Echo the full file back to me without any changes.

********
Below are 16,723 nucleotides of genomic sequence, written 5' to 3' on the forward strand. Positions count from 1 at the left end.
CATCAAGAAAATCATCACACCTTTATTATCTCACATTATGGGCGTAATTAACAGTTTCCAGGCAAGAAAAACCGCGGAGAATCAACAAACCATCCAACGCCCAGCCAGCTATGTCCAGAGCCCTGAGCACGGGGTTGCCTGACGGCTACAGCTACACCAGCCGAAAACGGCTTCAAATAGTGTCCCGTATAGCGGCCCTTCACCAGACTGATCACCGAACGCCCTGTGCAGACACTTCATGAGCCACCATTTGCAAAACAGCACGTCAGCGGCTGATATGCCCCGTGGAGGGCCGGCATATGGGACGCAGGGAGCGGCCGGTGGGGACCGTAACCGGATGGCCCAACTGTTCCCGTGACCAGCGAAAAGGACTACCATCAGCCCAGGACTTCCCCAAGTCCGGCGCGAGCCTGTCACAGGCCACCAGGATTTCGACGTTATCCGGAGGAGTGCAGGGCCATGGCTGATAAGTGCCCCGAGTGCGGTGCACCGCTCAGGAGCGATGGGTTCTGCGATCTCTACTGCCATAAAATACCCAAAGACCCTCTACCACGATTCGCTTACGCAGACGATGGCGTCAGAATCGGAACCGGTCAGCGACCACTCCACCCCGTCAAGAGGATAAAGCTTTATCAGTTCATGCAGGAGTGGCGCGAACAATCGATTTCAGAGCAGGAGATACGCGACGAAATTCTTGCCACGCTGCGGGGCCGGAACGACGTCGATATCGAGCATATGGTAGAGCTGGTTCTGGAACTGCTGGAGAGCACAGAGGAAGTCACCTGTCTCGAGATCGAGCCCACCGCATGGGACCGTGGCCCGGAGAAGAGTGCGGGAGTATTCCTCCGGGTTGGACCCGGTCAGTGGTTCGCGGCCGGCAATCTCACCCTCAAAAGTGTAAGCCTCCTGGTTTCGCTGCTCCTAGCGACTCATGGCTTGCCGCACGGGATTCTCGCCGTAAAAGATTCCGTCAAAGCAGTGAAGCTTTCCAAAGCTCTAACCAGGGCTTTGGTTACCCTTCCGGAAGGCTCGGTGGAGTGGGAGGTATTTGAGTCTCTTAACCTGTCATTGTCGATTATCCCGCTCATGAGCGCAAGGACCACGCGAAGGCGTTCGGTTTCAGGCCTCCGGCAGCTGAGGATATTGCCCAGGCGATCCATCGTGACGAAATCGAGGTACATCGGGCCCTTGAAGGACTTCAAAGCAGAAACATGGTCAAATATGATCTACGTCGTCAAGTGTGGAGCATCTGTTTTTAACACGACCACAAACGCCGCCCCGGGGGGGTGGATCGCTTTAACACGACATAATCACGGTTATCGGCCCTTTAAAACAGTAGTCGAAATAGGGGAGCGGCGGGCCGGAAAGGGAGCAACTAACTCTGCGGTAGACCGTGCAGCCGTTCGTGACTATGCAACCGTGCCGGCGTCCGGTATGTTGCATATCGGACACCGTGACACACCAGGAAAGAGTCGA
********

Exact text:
Below are 16,723 nucleotides of genomic sequence, written 5' to 3' on the forward strand. Positions count from 1 at the left end.
CATCAAGAAAATCATCACACCTTTATTATCTCACATTATGGGCGTAATTAACAGTTTCCAGGCAAGAAAAACCGCGGAGAATCAACAAACCATCCAACGCCCAGCCAGCTATGTCCAGAGCCCTGAGCACGGGGTTGCCTGACGGCTACAGCTACACCAGCCGAAAACGGCTTCAAATAGTGTCCCGTATAGCGGCCCTTCACCAGACTGATCACCGAACGCCCTGTGCAGACACTTCATGAGCCACCATTTGCAAAACAGCACGTCAGCGGCTGATATGCCCCGTGGAGGGCCGGCATATGGGACGCAGGGAGCGGCCGGTGGGGACCGTAACCGGATGGCCCAACTGTTCCCGTGACCAGCGAAAAGGACTACCATCAGCCCAGGACTTCCCCAAGTCCGGCGCGAGCCTGTCACAGGCCACCAGGATTTCGACGTTATCCGGAGGAGTGCAGGGCCATGGCTGATAAGTGCCCCGAGTGCGGTGCACCGCTCAGGAGCGATGGGTTCTGCGATCTCTACTGCCATAAAATACCCAAAGACCCTCTACCACGATTCGCTTACGCAGACGATGGCGTCAGAATCGGAACCGGTCAGCGACCACTCCACCCCGTCAAGAGGATAAAGCTTTATCAGTTCATGCAGGAGTGGCGCGAACAATCGATTTCAGAGCAGGAGATACGCGACGAAATTCTTGCCACGCTGCGGGGCCGGAACGACGTCGATATCGAGCATATGGTAGAGCTGGTTCTGGAACTGCTGGAGAGCACAGAGGAAGTCACCTGTCTCGAGATCGAGCCCACCGCATGGGACCGTGGCCCGGAGAAGAGTGCGGGAGTATTCCTCCGGGTTGGACCCGGTCAGTGGTTCGCGGCCGGCAATCTCACCCTCAAAAGTGTAAGCCTCCTGGTTTCGCTGCTCCTAGCGACTCATGGCTTGCCGCACGGGATTCTCGCCGTAAAAGATTCCGTCAAAGCAGTGAAGCTTTCCAAAGCTCTAACCAGGGCTTTGGTTACCCTTCCGGAAGGCTCGGTGGAGTGGGAGGTATTTGAGTCTCTTAACCTGTCATTGTCGATTATCCCGCTCATGAGCGCAAGGACCACGCGAAGGCGTTCGGTTTCAGGCCTCCGGCAGCTGAGGATATTGCCCAGGCGATCCATCGTGACGAAATCGAGGTACATCGGGCCCTTGAAGGACTTCAAAGCAGAAACATGGTCAAATATGATCTACGTCGTCAAGTGTGGAGCATCTGTTTTTAACACGACCACAAACGCCGCCCCGGGGGGGTGGATCGCTTTAACACGACATAATCACGGTTATCGGCCCTTTAAAACAGTAGTCGAAATAGGGGAGCGGCGGGCCGGAAAGGGAGCAACTAACTCTGCGGTAGACCGTGCAGCCGTTCGTGACTATGCAACCGTGCCGGCGTCCGGTATGTTGCATATCGGACACCGTGACACACCAGGAAAGAGTCGA